If the weather is warm and wet in early spring, conditions are favorable for the growth of fungi and it sometimes happens that fruit blossoms are “blasted” by the early growth of these parasites. The common brown-rot fungus often kills peach blossoms and may seriously decrease the setting of fruit. It is probable that this fungus sometimes attacks plum and cherry blossoms also. Apple and pear scab may kill the blossoms, but more often it kills the young fruits soon after they are set. Wherever spraying is practiced faithfully, the killing of fruit blossoms by fungi need not occur, especially if one thorough application is made to the trees before the buds open. The killing of pear blossoms by blight, however, cannot be prevented by spraying. The blossoms on Kieffer and LeConte trees are especially liable to be destroyed by the growth of blight microbes, which are carried from flower to flower. The only way to prevent this loss is to have no blighted trees in or near the orchard.
Winter and spring frost may injure the blossoms.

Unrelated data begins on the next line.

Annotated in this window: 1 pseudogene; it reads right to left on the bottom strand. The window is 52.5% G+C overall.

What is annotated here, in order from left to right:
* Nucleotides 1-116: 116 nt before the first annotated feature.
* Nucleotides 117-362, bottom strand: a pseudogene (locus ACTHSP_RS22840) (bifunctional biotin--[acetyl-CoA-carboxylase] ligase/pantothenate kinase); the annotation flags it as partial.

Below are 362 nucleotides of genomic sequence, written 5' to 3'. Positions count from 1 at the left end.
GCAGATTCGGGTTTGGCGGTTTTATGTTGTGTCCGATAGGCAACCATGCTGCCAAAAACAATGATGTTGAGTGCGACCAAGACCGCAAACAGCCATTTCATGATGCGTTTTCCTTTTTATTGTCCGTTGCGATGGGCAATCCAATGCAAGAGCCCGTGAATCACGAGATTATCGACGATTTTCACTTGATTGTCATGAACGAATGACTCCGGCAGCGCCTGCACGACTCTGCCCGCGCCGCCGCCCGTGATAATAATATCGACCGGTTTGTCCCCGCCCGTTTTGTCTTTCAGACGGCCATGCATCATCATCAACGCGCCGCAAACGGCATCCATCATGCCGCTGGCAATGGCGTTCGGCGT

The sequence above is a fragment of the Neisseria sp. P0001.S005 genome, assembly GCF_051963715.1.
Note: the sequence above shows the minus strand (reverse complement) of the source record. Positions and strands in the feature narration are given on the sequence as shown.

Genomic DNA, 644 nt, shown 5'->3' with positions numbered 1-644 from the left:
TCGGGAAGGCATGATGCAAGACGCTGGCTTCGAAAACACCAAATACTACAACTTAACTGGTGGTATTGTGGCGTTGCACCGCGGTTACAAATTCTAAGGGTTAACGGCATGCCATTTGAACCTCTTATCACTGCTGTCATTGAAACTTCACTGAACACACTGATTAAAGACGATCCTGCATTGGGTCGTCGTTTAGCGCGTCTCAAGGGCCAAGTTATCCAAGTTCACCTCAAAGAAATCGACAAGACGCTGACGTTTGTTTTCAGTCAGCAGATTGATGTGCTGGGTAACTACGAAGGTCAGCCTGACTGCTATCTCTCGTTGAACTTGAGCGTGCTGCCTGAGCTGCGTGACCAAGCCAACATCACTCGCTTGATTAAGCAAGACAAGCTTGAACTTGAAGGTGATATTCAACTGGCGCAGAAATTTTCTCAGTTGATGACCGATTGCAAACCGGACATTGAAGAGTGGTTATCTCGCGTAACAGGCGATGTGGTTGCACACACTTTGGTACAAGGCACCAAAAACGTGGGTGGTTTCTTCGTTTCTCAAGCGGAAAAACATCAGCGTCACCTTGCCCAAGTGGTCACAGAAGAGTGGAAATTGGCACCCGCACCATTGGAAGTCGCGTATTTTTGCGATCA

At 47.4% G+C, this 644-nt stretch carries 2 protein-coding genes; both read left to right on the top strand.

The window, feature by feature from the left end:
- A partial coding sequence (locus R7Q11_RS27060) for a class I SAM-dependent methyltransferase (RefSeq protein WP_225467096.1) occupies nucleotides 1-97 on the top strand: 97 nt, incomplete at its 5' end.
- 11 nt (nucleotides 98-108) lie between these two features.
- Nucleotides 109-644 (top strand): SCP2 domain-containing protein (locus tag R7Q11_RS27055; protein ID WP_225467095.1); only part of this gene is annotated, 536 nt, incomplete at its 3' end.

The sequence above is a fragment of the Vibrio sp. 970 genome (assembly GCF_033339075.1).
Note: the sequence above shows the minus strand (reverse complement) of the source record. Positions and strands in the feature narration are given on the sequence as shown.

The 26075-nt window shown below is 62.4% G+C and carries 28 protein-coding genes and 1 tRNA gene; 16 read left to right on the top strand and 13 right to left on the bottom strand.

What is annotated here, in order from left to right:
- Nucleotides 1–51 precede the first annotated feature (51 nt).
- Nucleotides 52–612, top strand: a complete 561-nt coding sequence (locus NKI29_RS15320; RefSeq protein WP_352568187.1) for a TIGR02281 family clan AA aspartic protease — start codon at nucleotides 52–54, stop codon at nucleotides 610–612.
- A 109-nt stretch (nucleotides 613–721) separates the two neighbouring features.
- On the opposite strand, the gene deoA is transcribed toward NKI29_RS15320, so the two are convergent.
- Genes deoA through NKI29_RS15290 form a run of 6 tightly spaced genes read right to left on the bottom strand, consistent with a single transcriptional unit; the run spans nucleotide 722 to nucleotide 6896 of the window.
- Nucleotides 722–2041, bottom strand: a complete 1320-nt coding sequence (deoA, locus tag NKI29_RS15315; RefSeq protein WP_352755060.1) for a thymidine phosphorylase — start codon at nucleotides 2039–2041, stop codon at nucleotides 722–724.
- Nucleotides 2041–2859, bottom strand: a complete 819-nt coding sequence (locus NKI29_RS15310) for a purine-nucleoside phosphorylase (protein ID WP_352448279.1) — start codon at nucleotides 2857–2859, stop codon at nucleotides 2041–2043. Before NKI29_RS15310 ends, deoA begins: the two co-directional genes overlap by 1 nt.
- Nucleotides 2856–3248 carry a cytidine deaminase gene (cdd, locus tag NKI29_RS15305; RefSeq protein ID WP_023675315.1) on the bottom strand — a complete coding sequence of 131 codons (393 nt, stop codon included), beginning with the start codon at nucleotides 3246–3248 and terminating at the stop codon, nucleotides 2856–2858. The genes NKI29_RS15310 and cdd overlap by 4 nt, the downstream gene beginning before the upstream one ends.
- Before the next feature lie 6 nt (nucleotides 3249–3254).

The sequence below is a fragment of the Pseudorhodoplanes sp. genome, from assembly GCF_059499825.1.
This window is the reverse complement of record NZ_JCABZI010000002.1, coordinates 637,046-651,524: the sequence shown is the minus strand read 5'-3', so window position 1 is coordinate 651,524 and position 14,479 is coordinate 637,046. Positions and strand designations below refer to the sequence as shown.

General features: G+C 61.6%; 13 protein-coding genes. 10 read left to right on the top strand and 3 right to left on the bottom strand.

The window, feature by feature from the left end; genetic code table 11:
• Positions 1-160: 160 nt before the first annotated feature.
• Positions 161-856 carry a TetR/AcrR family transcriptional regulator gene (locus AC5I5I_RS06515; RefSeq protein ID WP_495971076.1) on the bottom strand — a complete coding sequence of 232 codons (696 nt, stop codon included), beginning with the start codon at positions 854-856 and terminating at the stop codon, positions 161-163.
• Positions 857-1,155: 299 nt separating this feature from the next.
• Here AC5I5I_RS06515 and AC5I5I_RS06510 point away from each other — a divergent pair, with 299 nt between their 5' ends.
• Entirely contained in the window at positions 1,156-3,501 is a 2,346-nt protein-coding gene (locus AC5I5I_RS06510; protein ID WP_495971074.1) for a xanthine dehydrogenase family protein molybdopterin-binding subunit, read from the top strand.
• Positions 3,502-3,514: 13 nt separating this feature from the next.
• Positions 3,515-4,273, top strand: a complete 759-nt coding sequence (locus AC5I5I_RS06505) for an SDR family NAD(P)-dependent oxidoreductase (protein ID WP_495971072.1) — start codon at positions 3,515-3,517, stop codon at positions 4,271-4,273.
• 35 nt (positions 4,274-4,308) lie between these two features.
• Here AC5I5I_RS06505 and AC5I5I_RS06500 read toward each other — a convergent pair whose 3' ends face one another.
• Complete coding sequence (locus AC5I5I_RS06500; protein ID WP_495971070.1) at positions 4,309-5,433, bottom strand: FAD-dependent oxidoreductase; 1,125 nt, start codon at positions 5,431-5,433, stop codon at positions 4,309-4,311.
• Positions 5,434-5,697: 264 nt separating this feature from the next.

The unfruitfulness arising from winter or spring frost injury is sometimes confused with self-sterility. Various forms of winter injury to fruit buds are shown in Figs. 72-77. At A in Fig. 72 is a fruit bud which has been completely winter-killed and has made no growth whatever. B and C are buds which will never be able to open; while D is a very weak blossom which cannot set fruit. The single open flower on this branch is the only one which can possibly set fruit. A winter-injured cluster of Bietigheimer blossoms is seen in Fig. 73, with a section of one bud in Fig. 74 to show the shriveled stamens and pistils. The leaves in this cluster came through all right, but the flowers were injured. The single flower which has expanded is too small and weak to develop into fruit. These winter-injured clusters were common on all varieties of pears, particularly Angouleme and Manning Elizabeth, and on some varieties of apples, in the spring of 1899.